A half century after the Gulf of Tonkin resolution catapulted the United States head first into the tragedy of Vietnam, three lessons stand out.
First, the memory of over 58,000 American soldiers lost in that long, tortuous war compels our presidents to set the bar very high when contemplating the use of force. Vietnam tore a gaping hole in every American city and town over the sacrifice of young men sent to fight Communism in Indochina.
Second, presidents can too often see the military as a quick fix for complex international problems. Vietnam should remind us there is always the alternative of diplomacy. While negotiating with enemies to prevent war is not always possible, presidents should think diplomacy first and resort to war only when there is truly no other choice.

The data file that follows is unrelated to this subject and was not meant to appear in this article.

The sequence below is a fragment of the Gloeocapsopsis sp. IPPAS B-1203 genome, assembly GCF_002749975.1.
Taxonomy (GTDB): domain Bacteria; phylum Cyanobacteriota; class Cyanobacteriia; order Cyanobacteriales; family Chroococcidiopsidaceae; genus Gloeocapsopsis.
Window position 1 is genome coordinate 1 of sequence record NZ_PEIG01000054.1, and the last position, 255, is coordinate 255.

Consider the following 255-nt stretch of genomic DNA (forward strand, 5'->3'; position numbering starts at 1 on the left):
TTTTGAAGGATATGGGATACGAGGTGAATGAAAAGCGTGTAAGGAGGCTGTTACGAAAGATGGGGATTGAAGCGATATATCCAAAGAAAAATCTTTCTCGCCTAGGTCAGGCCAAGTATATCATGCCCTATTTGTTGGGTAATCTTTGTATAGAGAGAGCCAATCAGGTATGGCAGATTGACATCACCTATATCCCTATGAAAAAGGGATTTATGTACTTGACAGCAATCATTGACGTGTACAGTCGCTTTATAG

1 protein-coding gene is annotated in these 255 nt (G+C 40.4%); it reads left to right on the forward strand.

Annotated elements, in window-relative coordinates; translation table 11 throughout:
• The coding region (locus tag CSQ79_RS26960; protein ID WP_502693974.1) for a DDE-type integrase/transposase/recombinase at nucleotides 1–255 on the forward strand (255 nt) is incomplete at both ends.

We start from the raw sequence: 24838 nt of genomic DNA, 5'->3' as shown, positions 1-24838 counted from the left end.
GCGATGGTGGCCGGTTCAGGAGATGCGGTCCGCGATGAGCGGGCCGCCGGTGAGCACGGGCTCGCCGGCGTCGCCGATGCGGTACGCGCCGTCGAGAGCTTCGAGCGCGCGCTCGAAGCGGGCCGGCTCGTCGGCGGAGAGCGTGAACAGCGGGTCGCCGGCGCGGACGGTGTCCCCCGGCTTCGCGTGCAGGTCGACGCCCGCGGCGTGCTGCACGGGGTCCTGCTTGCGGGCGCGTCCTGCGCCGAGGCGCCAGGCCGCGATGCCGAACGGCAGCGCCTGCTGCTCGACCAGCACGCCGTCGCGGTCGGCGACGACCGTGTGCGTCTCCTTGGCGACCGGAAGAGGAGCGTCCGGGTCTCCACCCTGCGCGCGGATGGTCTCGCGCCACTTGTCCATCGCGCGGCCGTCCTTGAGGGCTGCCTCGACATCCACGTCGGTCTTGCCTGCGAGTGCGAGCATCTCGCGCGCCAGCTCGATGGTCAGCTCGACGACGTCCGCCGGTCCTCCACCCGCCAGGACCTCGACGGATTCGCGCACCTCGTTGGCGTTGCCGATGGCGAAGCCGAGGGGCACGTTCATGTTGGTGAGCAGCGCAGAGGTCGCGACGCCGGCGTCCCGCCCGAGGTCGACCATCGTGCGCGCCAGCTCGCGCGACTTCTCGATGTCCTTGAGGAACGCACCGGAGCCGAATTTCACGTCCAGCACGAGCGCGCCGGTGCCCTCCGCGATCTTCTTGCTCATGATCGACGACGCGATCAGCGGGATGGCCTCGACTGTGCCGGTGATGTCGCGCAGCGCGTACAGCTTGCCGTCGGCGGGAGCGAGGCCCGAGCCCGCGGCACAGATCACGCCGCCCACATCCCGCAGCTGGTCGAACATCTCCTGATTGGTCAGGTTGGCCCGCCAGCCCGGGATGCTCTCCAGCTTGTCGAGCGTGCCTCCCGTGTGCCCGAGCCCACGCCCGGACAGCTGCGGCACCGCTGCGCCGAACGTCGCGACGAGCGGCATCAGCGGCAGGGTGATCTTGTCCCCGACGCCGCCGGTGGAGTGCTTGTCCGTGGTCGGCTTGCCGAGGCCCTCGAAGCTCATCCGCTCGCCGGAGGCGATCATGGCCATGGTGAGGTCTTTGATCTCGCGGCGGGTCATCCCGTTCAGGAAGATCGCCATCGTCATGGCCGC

But, third, we can also misinterpret or overlearn the lessons of bitter wars such as Vietnam and Iraq. We become so convinced by the error of the last war that we are incapable of confronting new threats when they inevitably arise. The “Vietnam syndrome” cast a pall over American foreign policy for two decades. It made us an uncertain and hesitant power, robbing us of the self-confidence needed by the most powerful country in the world.
Nicholas Burns is a professor of the practice of diplomacy and international politics at Harvard’s Kennedy School of Government. Follow him on Twitter @rnicholasburns.